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Thursday, 23 July 2015

THE AFFAIR (UK TV PREMIERE 2015) Dominic West and Ruth Wilson do the lobster jive on Long Island . . "If I ever want an affair, I think I'll have one with Alison too - after sitting through all 10 episodes of this heavy petting, I'm sold!"


Last year's racy US TV series 'The Affair' on Showtime, starring Dominic (Appropriate Adult) West and Ruth (How To Talk to Girls at Parties) Wilson, reached SKY Atlantic screens in the UK this summer and started off well, and with a bang you could say - or very nearly a bang anyway.

In the sweaty, petting, pilot episode (hanging out at a local swimming pool) Dominic's character of Noah Solloway finds himself tempted by a slim, young, slip of a thing in a swimsuit to die for (and talking of 'dying for' - there's time for a little bit of that kind of thing; a little bit of good old-fashioned murder, later in the series) or at least cheat on your middle-aged wife (Maura Tierney as Helen) for. Noah keeps his pecker in place though and swivels his wedding ring on his finger as a means of escape. So that, then, is the end of the affair.


Of course not; it's a double bluff (and we cleverly get to revisit that double bluff in the series finale with Carolina Ravassa donning another swimsuit and this time being the one engaged - but since when did that matter?).

The real affair in this series starts in a Long Island café in Montauk called The Lobster Roll (a place that actually does exist in real life) where Noah meets a young waitress called Alison (Ruth Wilson); a nymph-like creature with a sly grin who (depending on whether you believe his version, or hers) saves the younger daughter of the Solloways from choking, between dishing up plates of hot cross Lobster.

It's the start of a growing bud of flirtation between Alison and Noah, followed by eventual athletic sexual trysts, repercussions and a spot of murder (sort of). Only 'sort of' because, so far; by the end of the series in fact, and almost criminally - it is only still sort of. We know something has probably happened to someone but we don't know what, why, where or even by whom - so no spoilers in this review then!


In true 'True Detective' style, all the furtive couplings and full-on flirtations are interspersed with scenes of Alison or Noah being interviewed by a Gruffalo-like, grizzly detective (Jeffries, played by Victor Williams) who tries to get a clearer idea of what happened between these two lovebirds on Long Island and who killed who by mostly glaring at them and asking "What happened at The End?" - like a viewer asking for a plot spoiler. He'll be lucky - we don't even know; not even by Episode 10!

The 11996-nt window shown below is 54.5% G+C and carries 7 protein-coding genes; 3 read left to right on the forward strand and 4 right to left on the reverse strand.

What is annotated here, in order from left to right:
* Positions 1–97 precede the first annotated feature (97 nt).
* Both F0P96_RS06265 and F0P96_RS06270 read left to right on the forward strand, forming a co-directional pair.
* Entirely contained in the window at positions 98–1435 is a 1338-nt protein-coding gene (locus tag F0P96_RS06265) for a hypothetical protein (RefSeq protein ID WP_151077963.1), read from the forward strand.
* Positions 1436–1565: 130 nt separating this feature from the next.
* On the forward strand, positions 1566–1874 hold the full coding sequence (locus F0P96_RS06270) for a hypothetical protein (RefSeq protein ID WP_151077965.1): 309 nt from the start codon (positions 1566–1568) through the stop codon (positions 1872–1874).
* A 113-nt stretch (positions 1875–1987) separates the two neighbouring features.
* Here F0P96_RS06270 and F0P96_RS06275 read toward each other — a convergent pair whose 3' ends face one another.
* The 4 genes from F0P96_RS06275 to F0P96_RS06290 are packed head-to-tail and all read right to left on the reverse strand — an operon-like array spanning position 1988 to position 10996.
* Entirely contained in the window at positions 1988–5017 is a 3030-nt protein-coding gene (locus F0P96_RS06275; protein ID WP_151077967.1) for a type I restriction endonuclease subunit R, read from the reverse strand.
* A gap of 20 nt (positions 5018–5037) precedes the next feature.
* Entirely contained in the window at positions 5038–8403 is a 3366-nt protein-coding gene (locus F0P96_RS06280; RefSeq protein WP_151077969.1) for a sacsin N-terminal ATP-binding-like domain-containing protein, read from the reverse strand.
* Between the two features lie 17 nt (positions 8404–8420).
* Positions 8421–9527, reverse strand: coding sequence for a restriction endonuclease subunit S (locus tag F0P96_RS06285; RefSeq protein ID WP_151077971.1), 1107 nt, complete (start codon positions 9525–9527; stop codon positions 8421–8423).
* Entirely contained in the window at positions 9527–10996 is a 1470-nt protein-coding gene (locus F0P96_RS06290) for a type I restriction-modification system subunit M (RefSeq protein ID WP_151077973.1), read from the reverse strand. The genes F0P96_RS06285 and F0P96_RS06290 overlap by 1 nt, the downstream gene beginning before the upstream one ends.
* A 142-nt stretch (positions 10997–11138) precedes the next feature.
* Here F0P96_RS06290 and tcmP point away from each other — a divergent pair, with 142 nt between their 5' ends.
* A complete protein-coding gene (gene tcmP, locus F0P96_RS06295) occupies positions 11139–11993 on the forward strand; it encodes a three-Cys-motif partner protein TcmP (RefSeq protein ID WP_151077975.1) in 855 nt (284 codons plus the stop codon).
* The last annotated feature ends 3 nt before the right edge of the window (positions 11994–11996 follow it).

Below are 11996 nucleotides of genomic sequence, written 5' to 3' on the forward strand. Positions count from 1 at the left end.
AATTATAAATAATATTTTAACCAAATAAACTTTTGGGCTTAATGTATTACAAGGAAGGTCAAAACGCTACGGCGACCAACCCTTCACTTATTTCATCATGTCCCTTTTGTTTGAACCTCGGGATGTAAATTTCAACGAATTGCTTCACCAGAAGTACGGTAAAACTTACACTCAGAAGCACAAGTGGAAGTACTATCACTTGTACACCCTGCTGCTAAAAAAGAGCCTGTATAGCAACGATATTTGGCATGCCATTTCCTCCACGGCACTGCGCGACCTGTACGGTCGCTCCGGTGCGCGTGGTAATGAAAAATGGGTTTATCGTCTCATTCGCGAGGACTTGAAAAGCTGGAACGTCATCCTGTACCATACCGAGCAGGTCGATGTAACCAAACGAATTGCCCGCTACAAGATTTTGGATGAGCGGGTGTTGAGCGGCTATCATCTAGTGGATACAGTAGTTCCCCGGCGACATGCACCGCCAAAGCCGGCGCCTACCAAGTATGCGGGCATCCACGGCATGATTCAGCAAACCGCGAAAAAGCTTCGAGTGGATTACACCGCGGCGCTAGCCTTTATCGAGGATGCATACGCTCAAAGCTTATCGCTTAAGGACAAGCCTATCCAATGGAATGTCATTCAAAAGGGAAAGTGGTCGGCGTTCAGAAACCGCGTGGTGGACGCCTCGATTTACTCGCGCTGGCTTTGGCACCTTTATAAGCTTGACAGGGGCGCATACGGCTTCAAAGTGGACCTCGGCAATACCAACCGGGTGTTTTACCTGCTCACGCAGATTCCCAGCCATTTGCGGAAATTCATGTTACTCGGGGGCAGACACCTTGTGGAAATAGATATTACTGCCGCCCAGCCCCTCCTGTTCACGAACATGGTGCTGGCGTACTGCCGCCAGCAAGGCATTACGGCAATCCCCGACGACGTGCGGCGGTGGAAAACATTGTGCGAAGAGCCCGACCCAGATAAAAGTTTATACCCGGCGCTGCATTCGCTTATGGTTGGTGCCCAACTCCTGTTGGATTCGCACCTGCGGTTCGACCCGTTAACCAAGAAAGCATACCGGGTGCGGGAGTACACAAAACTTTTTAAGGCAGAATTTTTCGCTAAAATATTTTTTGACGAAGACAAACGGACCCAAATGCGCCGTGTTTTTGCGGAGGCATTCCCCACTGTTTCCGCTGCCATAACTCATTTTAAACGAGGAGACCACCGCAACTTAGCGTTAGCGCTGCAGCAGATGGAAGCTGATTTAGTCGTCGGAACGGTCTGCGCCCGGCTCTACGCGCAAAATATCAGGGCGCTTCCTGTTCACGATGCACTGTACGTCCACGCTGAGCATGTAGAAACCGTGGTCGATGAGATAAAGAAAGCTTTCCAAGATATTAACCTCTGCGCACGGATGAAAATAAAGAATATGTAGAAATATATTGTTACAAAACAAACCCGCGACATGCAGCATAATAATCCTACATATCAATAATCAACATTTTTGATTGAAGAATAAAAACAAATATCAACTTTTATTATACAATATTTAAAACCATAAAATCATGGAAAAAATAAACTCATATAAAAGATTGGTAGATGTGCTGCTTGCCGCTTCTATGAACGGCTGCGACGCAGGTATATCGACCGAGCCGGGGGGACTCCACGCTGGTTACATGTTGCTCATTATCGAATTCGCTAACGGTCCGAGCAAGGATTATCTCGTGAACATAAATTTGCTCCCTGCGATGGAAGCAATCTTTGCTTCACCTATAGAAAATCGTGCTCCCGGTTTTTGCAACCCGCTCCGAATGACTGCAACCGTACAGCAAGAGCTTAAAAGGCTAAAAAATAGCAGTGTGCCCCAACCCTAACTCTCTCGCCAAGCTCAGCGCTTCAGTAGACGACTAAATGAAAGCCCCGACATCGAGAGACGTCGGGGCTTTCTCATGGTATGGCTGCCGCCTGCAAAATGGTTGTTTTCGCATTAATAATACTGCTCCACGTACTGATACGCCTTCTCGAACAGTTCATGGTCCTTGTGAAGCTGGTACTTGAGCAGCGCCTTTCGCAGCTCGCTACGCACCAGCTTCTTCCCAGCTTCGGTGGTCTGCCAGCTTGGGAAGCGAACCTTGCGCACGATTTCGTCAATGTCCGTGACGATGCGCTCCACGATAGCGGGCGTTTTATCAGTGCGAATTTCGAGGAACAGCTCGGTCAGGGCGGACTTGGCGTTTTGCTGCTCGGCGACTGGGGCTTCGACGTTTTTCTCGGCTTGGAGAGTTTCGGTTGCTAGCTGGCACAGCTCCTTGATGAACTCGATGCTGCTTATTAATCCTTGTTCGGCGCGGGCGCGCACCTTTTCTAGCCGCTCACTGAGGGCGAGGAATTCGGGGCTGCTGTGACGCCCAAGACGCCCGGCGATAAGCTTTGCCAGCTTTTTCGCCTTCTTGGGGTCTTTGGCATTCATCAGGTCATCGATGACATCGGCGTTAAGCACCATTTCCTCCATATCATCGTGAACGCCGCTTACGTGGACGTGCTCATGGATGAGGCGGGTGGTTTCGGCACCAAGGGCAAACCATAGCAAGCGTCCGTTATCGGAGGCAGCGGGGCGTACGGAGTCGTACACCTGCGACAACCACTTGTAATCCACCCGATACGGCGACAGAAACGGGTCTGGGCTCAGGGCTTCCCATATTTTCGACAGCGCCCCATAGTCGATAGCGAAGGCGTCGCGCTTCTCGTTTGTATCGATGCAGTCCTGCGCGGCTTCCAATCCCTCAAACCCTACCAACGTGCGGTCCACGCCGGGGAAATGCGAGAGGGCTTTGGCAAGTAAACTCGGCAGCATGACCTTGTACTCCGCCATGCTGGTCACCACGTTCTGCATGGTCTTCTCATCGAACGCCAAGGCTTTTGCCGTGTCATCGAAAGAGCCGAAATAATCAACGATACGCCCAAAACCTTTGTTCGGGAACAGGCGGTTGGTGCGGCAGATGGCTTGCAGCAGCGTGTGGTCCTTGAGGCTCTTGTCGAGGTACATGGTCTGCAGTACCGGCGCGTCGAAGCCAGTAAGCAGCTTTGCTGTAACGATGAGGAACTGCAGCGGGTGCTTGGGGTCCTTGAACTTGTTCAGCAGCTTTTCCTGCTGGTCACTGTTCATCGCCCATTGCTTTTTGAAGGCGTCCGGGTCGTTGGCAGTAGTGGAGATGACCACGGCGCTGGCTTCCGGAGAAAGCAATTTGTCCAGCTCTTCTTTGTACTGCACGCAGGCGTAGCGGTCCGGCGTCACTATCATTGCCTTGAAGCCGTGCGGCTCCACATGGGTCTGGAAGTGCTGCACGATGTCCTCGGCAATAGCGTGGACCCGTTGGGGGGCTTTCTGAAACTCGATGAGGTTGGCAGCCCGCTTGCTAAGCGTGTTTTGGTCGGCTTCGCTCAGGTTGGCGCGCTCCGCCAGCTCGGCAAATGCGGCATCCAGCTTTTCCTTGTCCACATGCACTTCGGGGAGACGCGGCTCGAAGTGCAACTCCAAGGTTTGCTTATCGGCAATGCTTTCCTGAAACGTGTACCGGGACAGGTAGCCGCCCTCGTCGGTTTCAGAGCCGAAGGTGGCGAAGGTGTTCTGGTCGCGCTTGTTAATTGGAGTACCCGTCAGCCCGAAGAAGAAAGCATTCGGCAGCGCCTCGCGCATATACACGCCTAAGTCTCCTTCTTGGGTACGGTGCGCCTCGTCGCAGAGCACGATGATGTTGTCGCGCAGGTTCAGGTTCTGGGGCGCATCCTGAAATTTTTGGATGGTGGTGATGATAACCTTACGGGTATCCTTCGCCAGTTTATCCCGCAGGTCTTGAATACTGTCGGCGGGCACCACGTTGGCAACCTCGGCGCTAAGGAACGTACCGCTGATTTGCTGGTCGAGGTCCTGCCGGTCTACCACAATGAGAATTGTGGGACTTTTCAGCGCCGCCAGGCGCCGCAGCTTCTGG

Noah is only on Long Island for the summer, but it doesn't matter. That's about 58 quick shags at least, if he times his affair right. He's there to visit his wife's parents. Luckily for Noah, his father-in-law is also a bestselling writer with good contacts in the publishing industry. And even more luckily, he soon gets to meet his father-in-law's literary agent at a party where he is promptly offered interest in one of his books. You know - that's how writers get to write; by meeting a friend of a friend at a party and being nice to them. Or getting them drunk and climbing into their bed (allegedly - or is that another series?). And anyway, Noah's already doing that with the local waitress, so guess what - he has a drink with the man instead. And gets a book deal. Neat!

The whole series is strung together with clever - if occasionally irritating - narrative where we get Alison's side of the story for half an hour, followed by Noah's. It's often brilliant and works best when there are only minor differences and it must feel like heaven for all those who love spotting little movie mistakes. Here the mistakes are entirely deliberate - like part of the puzzle!


It's also interesting to see stereotypes devoured and Alison's story is often the more lusty (it seems, at times; depending on your interpretation - or maybe your sex) although driven by personal tragedy. Her wilder, perhaps even more physical needs, often show up Noah's clearer, less complicated motives and occasional flashes of prudishness (after an early false start in the pilot in which Noah's side is far more down and dirty - Alison looking more sexualised in his version, with her dress riding up on the beach and revealing too much, or with wilder, come-to-bed hair and a shorter waitress uniform on than she has in her own retelling of the day they first met).